Plasticity of Minimalism

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What is minimalism? I think it is many things to many people. To me it is a matter of expanding personal plasticity or flexibility. Here’s what I mean: For every functional item you ditch, you have to compensate by learning a new skill. If I ditch my GPS, I need to learn to read the stars and the sun. If I get rid of my dishwasher, I need to get skilled with brush and towel. If I get rid of my car, I need to adjust my radius of movement so I can do the walking.

Minimalism isn’t about reducing our possibilities. It is about adapting to challenges by making use of the single most advanced piece of technology we already possess: our body and our mind.

In that sense, minimalism is total democratization.

The hunters I work with in Siberia rarely sell their hunting dogs. Why? Because these animals are priceless. They are not groomed, and they have no GPS collars. They don’t come with stuff. But every time they go out for a hunt, their skill level increases, and with that increase in skill their value grows to the community. At five years of age a dog becomes priceless.

The world is full of hardships and challenges to be overcome, and the market economy works hard every day to provide us with new external crutches to buy that would make life “easier” for us. And sometimes they’re right. But not always. If you’re cold, you can do 10 pushups for free, or you can buy a heater for $200. If you’re bored, you can take time to really speak to a friend, or you can subscribe to an audio book service for $15 a month. If you need to recall an interview, learn a memory method, or buy an audio recorder for $300. Essentially, many of our amazing gadgets offer alternative solutions to problems that we’ve had solved in simpler ways for millennia.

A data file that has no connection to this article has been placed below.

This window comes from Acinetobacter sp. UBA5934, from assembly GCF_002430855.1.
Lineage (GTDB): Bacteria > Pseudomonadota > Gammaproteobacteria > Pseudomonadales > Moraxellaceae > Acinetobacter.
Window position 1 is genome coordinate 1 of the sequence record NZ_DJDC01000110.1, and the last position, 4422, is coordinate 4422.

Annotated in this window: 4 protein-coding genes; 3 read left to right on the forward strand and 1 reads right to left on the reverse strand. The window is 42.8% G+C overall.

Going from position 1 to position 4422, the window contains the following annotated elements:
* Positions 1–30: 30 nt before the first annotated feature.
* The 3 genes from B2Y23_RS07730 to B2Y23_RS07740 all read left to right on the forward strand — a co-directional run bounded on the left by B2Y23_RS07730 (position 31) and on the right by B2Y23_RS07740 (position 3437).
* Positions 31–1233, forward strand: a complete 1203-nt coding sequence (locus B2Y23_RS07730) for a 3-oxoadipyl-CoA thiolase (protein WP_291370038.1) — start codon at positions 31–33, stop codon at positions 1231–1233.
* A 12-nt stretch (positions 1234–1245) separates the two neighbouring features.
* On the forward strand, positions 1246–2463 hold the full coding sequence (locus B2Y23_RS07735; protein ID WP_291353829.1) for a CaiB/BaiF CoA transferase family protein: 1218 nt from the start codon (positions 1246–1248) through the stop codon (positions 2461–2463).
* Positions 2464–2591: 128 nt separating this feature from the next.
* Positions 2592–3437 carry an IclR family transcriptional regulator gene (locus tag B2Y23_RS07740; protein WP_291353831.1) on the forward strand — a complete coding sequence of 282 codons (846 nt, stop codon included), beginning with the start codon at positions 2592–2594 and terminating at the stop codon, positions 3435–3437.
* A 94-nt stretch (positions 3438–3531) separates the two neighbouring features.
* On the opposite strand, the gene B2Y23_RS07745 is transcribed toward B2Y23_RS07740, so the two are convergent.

Our inbuilt adaptive capacity, our plasticity, or our internal ability to adjust to external problems or challenges, is at least as great as the countless technological solutions thrown at us everywhere. The questions is, which of the crutches we live with can be discarded without the loss of what truly matters to us? Can we become more like a Siberian dog — a lean, mean, pricelessly skilful hunting machine?

Don’t get me wrong though. I’m not opposed to technology. In many ways, my iPad is just like a body. It has all kinds of potential — built in. I can buy a thousand accessories to tack on to it, or I can simply adapt my workflow to maximize the value of its already built-in features. Most technology is relatively static (with the exception of firmware updates and modular systems), but the user’s body and mind are organic, dynamic, stretchable. Not only can I get used to stuff by coming up with new coping mechanisms around static objects, but the organic plasticity of my being allows me to grow muscle, bone mass, stamina, etc. as an adaptive feature. Cognitive plasticity allows us to invent new and previously unanticipated (unorthodox) uses of common objects.

The door stopper is a good example here. You can buy one, but I bet, you already have one. Reducing redundancy shaves volume, weight, maintenance, and clean up time. Objects have many uses. The more we find for them, the more minimalist we become. A jacket as a tote. Shoes to compress garments. A hood as a stuff sack. A hat as an electronics case. A virtual keyboard as only keyboard. A touchscreen as only mouse. A phone as sole computer. All these things are already here, but they take skill to come alive. And it takes experimentation and time to figure out how far we can push our adaptive capacity. It also takes reflection to figure out when consolidation makes sense, and when it doesn’t.

So, for me, minimalism is about the built-in flexibility that we come shipped with as organic animals.

By alexoehler

I am an environmental anthropologist at the University of Regina, Saskatchewan, Canada.